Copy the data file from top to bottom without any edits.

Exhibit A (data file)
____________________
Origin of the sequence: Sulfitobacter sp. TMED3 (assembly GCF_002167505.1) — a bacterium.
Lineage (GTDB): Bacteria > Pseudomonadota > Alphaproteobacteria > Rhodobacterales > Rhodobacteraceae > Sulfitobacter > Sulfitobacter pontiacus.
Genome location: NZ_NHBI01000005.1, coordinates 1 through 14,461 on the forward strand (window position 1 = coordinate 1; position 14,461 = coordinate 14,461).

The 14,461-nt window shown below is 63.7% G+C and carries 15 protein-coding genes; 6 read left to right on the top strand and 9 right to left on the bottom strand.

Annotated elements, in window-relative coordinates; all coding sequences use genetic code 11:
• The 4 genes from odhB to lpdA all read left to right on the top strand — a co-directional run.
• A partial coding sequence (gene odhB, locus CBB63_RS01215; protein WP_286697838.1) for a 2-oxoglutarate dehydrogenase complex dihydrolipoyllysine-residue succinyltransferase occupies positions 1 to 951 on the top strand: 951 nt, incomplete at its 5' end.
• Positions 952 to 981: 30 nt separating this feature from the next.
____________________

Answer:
Origin of the sequence: Sulfitobacter sp. TMED3 (assembly GCF_002167505.1) — a bacterium.
Lineage (GTDB): Bacteria > Pseudomonadota > Alphaproteobacteria > Rhodobacterales > Rhodobacteraceae > Sulfitobacter > Sulfitobacter pontiacus.
Genome location: NZ_NHBI01000005.1, coordinates 1 through 14,461 on the forward strand (window position 1 = coordinate 1; position 14,461 = coordinate 14,461).

The 14,461-nt window shown below is 63.7% G+C and carries 15 protein-coding genes; 6 read left to right on the top strand and 9 right to left on the bottom strand.

Annotated elements, in window-relative coordinates; all coding sequences use genetic code 11:
• The 4 genes from odhB to lpdA all read left to right on the top strand — a co-directional run.
• A partial coding sequence (gene odhB, locus CBB63_RS01215; protein WP_286697838.1) for a 2-oxoglutarate dehydrogenase complex dihydrolipoyllysine-residue succinyltransferase occupies positions 1 to 951 on the top strand: 951 nt, incomplete at its 5' end.
• Positions 952 to 981: 30 nt separating this feature from the next.